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Without POL pilots are pedestrians

Staff Sgt. Buzz Decker drags a fuel hose from a 6,000-gallon tanker to an F-16 on the 162nd Fighter Wing flightline at Tucson International Airport; a process that is repeated nearly 1,200 times each month. (Air Force photo by Staff Sgt. Jordan Jones)

Staff Sgt. Buzz Decker drags a fuel hose from a 6,000-gallon tanker to an F-16 on the 162nd Fighter Wing flightline at Tucson International Airport; a process that is repeated nearly 1,200 times each month. (Air Force photo by Staff Sgt. Jordan Jones)

Tech. Sgt. Sean Ehlert, lab technician from the 162nd Fighter Wing, connects a receiver hose to a tanker truck’s discharge valve. The tankers each deliver 8,000-gallons of jet fuel that will be pumped into the base storage tanks and then reissued later that same morning to the wing’s fleet of F-16 Fighting Falcons. (Air Force photo by Staff Sgt. Jordan Jones)

Tech. Sgt. Sean Ehlert, lab technician from the 162nd Fighter Wing, connects a receiver hose to a tanker truck’s discharge valve. The tankers each deliver 8,000-gallons of jet fuel that will be pumped into the base storage tanks and then reissued later that same morning to the wing’s fleet of F-16 Fighting Falcons. (Air Force photo by Staff Sgt. Jordan Jones)

TUCSON, Ariz. -- Each of the four lumbering, green tanker trucks milled about the 162nd Fighter Wing flightline as their drivers searched for jets in need of fuel.

The 6,000-gallon tankers could each refuel five jets; but on any given day more than 54,000 gallons of fuel would be loaded onto many more. The fuel from one tanker would be but a drop in a very large bucket.

Moving more than 1.2 million gallons of jet fuel each month, the Airmen in charge of petroleum, oils and lubricants, or POL, take on a daunting task; but one thing's for sure, without POL the pilots charged with training partner-nation air forces in the F-16 Fighting Falcon would be earth bound.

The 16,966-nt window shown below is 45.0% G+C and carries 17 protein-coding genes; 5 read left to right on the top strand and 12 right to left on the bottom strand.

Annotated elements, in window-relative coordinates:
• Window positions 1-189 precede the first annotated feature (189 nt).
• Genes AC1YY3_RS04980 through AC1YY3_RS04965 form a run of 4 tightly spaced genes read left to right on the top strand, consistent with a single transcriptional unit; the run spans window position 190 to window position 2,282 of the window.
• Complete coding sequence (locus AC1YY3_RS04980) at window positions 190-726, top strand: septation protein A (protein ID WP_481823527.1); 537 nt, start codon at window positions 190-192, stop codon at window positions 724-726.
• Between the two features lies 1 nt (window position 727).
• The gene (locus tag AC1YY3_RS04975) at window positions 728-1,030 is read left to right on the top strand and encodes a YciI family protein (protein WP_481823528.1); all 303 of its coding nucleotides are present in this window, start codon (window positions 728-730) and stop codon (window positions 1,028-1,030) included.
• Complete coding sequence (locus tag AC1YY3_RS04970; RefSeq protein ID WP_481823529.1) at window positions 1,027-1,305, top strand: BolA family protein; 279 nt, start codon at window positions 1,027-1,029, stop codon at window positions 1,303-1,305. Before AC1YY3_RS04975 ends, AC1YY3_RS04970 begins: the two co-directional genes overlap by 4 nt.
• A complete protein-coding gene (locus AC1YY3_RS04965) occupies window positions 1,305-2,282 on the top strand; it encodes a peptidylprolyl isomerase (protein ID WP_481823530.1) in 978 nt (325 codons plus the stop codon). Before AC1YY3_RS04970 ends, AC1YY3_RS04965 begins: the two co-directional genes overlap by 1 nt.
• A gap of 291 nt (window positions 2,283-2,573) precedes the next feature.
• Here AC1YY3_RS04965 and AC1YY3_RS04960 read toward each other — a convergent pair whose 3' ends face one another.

"Our mission is to support the wing with jet fuel for the aircraft, and ground fuels such as unleaded and diesel, and liquid oxygen," said Master Sgt. Daniel Larrivas, a fuels manager with 27 years of experience.

Jet fuel arrives each morning in 8,000-gallon contractor-owned tankers. Fuels technicians here receive the fuel, test its quality and purity in the lab, and then re-issue the fuel out to the jets.

"We don't have a big storage facility, so what we receive we issue back out. We've received as much as 1.5 million gallons in a month," said Sergeant Larrivas. "And that's just the jet fuel."

After the fuel is received, the purity and viscosity of the fuel must be tested. A paper filter is first weighed on a lab scale, and then a gallon of jet fuel is flushed through the filter. As fuel passes through the filter, the sediments clog it. This slows the speed at which the fuel is filtered.

"The more sediment there is in the fuel the longer it will take the fuel to go through the filter. Obviously, the less time it takes the better," said Staff Sgt. Anthony Francisco, lab technician.